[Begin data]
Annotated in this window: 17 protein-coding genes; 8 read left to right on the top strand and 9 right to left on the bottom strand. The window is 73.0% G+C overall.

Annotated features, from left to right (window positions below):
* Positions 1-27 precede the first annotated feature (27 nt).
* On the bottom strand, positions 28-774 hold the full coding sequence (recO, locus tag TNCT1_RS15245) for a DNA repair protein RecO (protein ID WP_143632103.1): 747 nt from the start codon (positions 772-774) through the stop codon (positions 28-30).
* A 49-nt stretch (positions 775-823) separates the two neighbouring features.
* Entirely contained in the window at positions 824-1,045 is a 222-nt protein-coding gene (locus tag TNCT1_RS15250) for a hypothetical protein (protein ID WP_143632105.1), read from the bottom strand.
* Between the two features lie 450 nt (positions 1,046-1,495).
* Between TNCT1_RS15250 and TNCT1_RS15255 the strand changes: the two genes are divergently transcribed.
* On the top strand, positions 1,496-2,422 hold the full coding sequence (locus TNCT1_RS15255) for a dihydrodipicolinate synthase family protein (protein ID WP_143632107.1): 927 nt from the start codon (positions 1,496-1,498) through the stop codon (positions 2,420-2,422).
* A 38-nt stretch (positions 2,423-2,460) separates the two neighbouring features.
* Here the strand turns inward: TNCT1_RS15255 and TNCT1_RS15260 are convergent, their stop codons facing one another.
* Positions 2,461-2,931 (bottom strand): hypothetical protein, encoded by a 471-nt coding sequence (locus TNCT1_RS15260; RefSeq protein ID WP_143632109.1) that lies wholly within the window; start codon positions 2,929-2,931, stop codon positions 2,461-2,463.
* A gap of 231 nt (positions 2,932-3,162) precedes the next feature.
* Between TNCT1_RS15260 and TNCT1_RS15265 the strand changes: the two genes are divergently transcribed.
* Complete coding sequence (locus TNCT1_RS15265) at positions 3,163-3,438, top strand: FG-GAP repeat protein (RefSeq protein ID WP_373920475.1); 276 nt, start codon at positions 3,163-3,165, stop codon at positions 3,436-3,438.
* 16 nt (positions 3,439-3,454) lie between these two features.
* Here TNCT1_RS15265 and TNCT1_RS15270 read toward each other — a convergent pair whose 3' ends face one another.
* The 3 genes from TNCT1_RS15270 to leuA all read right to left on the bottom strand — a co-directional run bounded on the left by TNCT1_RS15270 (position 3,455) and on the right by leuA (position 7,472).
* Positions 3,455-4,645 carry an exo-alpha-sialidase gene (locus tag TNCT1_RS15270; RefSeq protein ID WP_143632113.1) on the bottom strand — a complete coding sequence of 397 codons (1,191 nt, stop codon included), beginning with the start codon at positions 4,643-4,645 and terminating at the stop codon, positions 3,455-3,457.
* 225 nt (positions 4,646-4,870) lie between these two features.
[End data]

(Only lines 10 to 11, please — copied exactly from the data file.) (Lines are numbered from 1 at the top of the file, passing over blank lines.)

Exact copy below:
* A 38-nt stretch (positions 2,423-2,460) separates the two neighbouring features.
* Here the strand turns inward: TNCT1_RS15255 and TNCT1_RS15260 are convergent, their stop codons facing one another.